Effects of benzalkonium chloride on innate immunity physiology of the human nasal mucosa in vivo

Storaas, T.; Andersson, M.; Persson, C.G.; Steinsvåg, S.K.; Marko-Varga, G.; Greiff, L.

Laryngoscope 110(9): 1543-1547


ISSN/ISBN: 0023-852X
PMID: 10983958
DOI: 10.1097/00005537-200009000-00025
Accession: 045904727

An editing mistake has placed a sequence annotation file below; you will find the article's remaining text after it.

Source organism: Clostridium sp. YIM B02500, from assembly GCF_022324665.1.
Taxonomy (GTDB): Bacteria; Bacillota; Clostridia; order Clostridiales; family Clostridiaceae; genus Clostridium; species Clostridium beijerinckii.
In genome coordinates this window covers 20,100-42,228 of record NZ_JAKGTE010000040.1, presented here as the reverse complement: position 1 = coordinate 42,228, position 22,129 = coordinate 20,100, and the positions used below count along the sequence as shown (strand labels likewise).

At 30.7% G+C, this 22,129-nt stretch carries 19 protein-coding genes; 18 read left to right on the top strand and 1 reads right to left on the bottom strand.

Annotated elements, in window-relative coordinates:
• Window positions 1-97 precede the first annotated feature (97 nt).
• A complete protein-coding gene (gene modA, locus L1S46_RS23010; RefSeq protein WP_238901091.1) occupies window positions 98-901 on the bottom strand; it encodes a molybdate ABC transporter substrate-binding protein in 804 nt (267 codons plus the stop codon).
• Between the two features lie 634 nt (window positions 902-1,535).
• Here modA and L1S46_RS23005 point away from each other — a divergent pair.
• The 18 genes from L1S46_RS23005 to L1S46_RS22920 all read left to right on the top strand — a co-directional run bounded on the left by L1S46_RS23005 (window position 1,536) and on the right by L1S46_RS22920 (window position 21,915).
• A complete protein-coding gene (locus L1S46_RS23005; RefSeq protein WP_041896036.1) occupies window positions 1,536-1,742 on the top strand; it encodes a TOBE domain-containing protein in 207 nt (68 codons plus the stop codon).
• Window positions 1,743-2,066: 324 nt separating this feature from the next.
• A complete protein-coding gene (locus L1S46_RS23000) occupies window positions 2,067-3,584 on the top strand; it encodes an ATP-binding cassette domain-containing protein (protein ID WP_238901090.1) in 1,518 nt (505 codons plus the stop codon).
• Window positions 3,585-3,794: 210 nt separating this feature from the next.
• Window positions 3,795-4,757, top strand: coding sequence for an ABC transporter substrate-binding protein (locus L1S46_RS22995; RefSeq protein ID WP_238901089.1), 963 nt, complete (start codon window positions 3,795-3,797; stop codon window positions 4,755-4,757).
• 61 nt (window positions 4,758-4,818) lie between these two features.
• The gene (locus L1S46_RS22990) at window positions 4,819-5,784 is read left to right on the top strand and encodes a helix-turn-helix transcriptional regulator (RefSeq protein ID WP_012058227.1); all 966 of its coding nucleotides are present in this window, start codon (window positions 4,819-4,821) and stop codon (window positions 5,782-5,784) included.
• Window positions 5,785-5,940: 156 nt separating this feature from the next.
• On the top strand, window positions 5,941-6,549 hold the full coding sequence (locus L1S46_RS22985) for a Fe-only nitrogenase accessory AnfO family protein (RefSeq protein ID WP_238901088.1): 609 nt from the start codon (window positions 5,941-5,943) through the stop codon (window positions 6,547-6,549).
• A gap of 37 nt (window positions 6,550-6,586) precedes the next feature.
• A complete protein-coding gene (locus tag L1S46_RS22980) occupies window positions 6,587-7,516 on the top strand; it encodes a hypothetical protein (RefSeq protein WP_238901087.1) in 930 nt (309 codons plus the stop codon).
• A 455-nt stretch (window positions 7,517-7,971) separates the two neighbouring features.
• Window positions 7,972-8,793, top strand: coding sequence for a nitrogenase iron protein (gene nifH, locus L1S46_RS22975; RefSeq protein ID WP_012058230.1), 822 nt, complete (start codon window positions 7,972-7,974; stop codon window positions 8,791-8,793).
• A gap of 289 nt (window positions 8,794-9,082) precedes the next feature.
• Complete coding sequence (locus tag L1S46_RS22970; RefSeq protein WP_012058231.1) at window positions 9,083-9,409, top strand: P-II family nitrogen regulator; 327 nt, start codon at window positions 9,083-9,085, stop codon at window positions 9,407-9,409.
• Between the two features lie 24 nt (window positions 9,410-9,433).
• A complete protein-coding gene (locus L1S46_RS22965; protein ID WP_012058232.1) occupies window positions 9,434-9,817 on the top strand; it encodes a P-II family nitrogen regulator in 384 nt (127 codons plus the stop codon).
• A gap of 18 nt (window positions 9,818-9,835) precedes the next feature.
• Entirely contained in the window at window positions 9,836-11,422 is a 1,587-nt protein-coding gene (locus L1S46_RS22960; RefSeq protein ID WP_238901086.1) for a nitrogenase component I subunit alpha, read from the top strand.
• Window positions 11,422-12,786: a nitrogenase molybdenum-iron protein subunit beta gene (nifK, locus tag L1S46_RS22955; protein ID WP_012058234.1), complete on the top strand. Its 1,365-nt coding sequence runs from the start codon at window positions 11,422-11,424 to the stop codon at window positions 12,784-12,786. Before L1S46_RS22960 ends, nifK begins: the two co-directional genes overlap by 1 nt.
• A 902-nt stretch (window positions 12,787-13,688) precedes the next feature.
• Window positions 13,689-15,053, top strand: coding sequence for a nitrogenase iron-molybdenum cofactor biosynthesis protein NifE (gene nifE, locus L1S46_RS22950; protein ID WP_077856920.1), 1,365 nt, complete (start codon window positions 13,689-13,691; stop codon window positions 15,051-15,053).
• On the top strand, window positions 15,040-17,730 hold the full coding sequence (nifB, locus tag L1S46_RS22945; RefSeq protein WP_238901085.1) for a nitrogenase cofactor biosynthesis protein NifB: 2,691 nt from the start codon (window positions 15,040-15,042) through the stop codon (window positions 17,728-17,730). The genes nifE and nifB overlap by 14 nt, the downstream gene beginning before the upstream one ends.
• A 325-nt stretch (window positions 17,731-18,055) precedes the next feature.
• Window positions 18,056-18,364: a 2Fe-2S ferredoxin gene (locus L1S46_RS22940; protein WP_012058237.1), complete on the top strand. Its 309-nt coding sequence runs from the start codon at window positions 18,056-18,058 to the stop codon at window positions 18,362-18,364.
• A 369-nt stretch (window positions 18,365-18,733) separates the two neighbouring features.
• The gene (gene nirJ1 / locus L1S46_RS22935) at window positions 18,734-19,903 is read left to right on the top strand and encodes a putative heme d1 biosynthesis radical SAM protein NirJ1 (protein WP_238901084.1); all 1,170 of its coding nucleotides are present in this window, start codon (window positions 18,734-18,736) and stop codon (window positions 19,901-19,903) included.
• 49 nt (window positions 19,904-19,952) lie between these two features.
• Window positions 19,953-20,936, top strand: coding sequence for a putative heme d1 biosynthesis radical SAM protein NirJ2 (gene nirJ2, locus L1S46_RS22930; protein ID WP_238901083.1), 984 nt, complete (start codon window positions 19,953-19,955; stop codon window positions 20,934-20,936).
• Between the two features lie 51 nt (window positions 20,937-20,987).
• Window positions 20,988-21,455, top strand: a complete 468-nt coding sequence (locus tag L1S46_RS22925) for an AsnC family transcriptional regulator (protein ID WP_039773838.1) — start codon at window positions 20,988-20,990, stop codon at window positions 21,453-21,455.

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Benzalkonium chloride (BC) is a preservative commonly used in nasal decongestant sprays. It has been suggested that BC may be harmful to the nasal mucosa. The present study, involving healthy volunteers, examines effects of BC on nasal mucosal end-organ functions. Isotonic saline and BC (0.1 mg/mL) were administered acutely to the nasal mucosa using a nasal pool device. Nasal symptoms were determined. Nasal lavage fluid levels of alpha2-macroglobulin and fucose were measured as indices of plasma exudation and glandular secretion, respectively. In addition, BC (0.1 mg/mL) was given as single actuations of 100 microL per nasal cavity three times daily for 10 days. The ability of histamine (0.4 mg/mL) to evoke nasal symptoms and plasma exudation responses was determined before and after the repeated BC administration series. BC produced immediate nasal smart or pain (P < .05), but tolerance to this response developed by repeated administrations. BC increased nasal mucosal output of fucose (P < .05), whereas nasal lavage fluid levels of alpha2-macroglobulin were unaffected. Histamine produced significant symptoms and mucosal exudation of alpha2-macroglobulin (P values < .01), equally before and after the 10 days of BC exposure. BC in dosages commonly used as preservative in nasal decongestant sprays produced short-term glandular secretion and nasal smart or pain. However, 10 days' frequent exposure to BC was not associated with untoward symptomatic effects, nor was a sensitive mucosal variable such as histamine-induced exudative responsiveness affected by this repeated exposure 1 BC.